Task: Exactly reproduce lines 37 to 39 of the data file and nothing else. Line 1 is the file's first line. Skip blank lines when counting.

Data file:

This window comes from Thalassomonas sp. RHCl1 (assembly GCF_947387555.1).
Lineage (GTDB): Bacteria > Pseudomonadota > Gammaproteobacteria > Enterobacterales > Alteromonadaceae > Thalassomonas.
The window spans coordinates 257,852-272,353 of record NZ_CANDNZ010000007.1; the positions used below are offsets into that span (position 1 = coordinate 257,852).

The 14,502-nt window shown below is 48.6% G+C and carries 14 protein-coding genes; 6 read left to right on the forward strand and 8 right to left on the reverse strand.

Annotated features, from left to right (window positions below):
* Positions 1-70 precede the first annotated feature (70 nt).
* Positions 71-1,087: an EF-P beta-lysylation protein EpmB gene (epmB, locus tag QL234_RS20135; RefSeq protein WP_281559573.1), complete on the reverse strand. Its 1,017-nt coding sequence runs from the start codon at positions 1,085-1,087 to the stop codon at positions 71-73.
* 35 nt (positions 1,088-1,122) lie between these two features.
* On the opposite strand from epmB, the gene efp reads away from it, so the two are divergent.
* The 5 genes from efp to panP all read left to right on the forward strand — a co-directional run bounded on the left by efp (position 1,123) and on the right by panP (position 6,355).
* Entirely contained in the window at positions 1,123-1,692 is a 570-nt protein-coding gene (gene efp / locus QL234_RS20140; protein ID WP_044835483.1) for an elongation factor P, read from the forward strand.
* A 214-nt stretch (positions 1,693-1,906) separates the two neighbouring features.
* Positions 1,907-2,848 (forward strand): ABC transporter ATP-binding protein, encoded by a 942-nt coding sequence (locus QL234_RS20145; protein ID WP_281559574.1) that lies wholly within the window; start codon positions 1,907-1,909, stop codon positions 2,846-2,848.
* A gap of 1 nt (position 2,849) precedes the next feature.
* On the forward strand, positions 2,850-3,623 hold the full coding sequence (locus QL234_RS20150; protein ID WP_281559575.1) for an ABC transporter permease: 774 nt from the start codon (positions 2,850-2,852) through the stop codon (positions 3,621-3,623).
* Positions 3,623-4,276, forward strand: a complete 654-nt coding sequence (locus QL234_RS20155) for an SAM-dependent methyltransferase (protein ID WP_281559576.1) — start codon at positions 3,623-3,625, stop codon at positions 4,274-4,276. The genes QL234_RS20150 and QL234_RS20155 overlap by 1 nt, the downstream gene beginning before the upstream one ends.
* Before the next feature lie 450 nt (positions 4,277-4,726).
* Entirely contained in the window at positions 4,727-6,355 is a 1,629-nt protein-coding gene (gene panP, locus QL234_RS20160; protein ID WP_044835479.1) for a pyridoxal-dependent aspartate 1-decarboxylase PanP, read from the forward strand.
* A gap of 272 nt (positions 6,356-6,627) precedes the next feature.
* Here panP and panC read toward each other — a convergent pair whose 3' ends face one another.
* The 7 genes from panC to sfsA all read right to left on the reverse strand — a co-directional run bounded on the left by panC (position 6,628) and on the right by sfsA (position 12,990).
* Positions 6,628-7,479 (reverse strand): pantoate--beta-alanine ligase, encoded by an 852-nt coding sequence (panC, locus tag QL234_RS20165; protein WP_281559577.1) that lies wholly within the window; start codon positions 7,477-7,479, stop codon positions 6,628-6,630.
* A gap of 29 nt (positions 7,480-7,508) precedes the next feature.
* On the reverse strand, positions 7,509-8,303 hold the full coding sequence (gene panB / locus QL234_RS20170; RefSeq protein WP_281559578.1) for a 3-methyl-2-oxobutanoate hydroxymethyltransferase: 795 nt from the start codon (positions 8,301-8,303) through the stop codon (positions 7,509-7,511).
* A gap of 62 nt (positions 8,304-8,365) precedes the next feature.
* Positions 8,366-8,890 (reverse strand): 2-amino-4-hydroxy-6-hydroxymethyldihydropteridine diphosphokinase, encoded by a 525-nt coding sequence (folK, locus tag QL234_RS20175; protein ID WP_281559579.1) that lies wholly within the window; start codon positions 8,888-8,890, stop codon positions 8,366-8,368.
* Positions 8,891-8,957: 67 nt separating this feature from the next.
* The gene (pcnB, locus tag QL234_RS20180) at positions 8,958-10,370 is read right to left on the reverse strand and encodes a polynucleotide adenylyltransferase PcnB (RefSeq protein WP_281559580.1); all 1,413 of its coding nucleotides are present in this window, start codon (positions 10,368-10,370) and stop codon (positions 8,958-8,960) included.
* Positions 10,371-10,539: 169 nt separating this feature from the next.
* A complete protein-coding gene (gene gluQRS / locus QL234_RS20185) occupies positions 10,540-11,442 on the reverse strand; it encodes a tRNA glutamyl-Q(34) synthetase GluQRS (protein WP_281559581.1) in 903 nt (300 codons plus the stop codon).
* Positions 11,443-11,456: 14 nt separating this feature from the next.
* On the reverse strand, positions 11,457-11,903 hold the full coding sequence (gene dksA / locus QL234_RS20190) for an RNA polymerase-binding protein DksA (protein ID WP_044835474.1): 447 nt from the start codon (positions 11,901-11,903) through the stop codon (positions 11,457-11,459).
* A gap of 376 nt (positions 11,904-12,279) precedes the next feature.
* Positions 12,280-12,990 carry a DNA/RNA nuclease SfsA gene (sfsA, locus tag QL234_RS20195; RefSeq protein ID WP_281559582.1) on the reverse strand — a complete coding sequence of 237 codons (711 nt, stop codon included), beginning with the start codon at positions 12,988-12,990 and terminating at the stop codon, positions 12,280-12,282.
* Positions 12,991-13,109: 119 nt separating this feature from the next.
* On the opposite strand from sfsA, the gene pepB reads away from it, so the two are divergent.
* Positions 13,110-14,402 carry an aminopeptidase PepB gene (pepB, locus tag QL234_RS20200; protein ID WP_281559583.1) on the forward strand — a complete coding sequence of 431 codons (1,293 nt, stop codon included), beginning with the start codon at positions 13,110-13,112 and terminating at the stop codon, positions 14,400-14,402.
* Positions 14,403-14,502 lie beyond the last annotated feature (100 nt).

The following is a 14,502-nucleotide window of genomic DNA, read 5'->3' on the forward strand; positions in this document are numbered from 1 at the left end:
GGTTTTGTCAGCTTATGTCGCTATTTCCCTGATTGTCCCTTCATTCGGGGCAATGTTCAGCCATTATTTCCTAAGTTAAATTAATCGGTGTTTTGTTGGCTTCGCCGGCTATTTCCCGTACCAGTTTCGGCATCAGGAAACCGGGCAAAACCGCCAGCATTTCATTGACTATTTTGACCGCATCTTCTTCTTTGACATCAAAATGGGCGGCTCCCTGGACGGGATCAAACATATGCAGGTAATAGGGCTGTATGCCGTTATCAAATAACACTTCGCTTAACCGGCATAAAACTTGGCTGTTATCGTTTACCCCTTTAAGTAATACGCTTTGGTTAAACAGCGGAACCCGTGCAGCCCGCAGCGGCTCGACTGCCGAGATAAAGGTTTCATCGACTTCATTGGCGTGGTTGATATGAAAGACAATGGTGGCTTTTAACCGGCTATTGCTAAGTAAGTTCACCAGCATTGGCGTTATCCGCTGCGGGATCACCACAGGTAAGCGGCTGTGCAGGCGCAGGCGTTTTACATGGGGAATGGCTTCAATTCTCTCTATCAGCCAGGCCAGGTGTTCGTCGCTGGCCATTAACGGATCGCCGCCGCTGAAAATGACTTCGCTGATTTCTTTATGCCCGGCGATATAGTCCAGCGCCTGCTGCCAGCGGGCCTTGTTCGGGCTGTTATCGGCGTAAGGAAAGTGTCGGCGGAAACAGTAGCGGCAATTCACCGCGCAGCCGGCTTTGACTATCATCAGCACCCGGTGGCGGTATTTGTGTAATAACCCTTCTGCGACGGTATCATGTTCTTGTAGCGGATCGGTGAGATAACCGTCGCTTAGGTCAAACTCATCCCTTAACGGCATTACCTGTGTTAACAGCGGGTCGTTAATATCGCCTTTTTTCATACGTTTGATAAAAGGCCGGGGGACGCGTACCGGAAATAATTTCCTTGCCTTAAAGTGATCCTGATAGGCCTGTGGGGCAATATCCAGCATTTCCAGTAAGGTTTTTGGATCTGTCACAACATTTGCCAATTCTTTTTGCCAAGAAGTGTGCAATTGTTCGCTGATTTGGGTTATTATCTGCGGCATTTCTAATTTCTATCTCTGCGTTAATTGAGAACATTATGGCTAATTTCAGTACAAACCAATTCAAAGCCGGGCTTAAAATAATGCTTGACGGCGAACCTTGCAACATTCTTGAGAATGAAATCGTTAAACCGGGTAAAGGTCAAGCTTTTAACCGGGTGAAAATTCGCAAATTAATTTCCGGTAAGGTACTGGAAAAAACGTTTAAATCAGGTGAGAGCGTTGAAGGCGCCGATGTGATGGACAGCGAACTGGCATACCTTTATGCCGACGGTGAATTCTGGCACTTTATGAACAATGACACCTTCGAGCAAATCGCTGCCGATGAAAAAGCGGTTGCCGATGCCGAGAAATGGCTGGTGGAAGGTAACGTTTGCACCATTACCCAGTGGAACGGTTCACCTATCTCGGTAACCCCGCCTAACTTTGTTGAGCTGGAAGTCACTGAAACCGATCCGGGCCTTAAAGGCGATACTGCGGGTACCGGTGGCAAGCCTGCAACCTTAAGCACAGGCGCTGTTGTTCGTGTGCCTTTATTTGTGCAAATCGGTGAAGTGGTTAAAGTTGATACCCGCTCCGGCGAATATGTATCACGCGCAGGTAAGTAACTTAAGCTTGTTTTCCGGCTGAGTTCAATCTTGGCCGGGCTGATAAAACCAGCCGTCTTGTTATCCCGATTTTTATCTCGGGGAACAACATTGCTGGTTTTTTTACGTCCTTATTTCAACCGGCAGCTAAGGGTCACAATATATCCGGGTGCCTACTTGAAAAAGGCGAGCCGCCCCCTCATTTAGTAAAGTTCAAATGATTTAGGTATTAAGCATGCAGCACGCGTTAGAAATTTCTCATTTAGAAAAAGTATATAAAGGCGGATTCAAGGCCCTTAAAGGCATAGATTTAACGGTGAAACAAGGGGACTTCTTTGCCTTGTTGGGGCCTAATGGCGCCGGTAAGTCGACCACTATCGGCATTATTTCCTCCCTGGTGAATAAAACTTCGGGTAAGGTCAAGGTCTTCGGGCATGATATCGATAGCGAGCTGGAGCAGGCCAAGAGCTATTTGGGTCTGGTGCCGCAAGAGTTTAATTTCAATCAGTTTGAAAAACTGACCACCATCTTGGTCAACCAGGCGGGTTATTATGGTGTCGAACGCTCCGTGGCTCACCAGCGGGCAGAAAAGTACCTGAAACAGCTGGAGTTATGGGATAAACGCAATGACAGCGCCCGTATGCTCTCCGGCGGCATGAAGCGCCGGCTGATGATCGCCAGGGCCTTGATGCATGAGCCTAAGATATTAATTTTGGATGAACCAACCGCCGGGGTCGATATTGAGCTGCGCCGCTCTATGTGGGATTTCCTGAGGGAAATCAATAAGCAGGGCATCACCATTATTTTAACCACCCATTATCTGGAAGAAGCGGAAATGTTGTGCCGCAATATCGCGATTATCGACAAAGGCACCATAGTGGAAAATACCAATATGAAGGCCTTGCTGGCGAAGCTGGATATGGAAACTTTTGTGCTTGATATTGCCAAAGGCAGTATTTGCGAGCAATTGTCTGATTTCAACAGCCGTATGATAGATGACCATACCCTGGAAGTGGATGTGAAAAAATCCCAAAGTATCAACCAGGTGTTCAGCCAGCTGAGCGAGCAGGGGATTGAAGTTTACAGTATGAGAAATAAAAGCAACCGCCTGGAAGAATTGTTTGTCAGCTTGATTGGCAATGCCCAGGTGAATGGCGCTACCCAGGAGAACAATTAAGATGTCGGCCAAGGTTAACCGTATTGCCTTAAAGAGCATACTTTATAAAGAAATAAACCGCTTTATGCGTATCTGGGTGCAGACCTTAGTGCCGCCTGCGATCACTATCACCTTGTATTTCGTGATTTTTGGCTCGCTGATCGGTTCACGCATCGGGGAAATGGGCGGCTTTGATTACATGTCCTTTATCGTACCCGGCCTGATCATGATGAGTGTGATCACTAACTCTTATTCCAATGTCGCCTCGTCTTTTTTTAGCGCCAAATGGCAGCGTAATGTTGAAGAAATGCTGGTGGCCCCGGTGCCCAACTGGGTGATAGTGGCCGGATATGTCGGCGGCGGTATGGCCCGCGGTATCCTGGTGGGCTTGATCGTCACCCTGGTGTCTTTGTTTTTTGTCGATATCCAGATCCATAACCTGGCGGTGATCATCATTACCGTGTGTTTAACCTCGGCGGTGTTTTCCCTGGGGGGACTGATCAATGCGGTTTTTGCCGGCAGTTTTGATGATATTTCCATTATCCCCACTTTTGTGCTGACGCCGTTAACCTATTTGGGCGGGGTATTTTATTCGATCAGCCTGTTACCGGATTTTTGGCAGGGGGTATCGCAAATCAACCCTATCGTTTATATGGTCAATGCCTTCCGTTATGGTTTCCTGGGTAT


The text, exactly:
* Positions 13,110-14,402 carry an aminopeptidase PepB gene (pepB, locus tag QL234_RS20200; protein ID WP_281559583.1) on the forward strand — a complete coding sequence of 431 codons (1,293 nt, stop codon included), beginning with the start codon at positions 13,110-13,112 and terminating at the stop codon, positions 14,400-14,402.
* Positions 14,403-14,502 lie beyond the last annotated feature (100 nt).

The following is a 14,502-nucleotide window of genomic DNA, read 5'->3' on the forward strand; positions in this document are numbered from 1 at the left end: